Buddha (his friends called him Sid) in his moment of enlightenment:
Was sitting under a banyan tree on the river’s edge (rivers often times signify a spiritual flow) observed a boat with a musician tightening the strings on his sitar, Sid realized that if the sting was tighten in excess it would snap, and if it was not tighten enough (regress) it could not produce music but a dull full thump., and that life was like that stringed instrument and to make beautiful music it needs be not too tight and not too lose ( a bit like Goldilocks, just right! ) but the middle way.
The Christian ethic proclaims moderation in all things.
The yin and the yang speak of the eternal and equal opposition in all things, the dark that opposes the light.
As the I-Ching philosophy speaks to excess and regress is the natural course of all creation and to step back from the precipice was in its course enlightenment.
The Hebrew claim that man has to pass this world on a very narrow bridge and the truth is sharp like a strand of hair.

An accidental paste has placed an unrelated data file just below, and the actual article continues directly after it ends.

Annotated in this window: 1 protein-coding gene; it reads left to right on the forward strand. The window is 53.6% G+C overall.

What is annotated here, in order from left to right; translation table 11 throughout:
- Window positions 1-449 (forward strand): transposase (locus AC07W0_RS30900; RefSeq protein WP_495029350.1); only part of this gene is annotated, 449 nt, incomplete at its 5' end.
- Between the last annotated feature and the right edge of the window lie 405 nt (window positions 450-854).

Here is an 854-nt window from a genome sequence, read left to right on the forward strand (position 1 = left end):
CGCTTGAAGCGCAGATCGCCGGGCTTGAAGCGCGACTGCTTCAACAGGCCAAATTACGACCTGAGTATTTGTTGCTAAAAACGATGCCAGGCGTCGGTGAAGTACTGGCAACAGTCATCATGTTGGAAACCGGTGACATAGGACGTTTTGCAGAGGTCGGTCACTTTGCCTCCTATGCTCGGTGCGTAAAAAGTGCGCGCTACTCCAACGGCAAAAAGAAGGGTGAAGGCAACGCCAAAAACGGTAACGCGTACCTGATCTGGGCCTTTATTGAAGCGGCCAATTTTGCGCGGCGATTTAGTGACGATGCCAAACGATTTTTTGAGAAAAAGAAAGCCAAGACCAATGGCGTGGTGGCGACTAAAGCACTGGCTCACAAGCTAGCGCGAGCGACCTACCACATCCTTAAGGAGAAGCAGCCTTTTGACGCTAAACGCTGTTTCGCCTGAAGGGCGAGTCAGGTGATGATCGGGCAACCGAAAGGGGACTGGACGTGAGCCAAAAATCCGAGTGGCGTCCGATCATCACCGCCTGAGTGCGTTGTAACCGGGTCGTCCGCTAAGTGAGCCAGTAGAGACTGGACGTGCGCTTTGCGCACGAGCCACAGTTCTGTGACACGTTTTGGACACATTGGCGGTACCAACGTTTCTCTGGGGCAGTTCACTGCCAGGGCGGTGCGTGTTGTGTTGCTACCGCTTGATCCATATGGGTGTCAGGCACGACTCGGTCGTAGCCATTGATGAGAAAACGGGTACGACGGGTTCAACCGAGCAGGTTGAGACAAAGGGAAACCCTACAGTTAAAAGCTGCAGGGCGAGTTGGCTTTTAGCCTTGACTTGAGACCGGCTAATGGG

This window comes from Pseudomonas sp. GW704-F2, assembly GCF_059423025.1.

There were two trees in the garden of Eden, the tree of the knowledge of good and evil which was sweet and most desirable , the other was the tree of life and needs be that its fruit was bitter, and how do I know that , because life is bitter. And the best that it gets is bitter sweet.
Curly: Do you know what the secret of life is?
[holds up one finger]
Mitch: Your finger?
Curly: One thing. Just one thing. You stick to that and the rest don’t mean shit.
Mitch: But, what is the “one thing?”
Curly: [smiles] That’s what *you* have to find out.
It is one thing at a time, for in the moment all creation pours out all she has to offer, and in that bliss and in the zen make your life a mission and not an intermission.
For I have found that acceptance was in direct proportion to my serenity and for me the middle way is a road that narrows but the view does broaden.
See you on the radio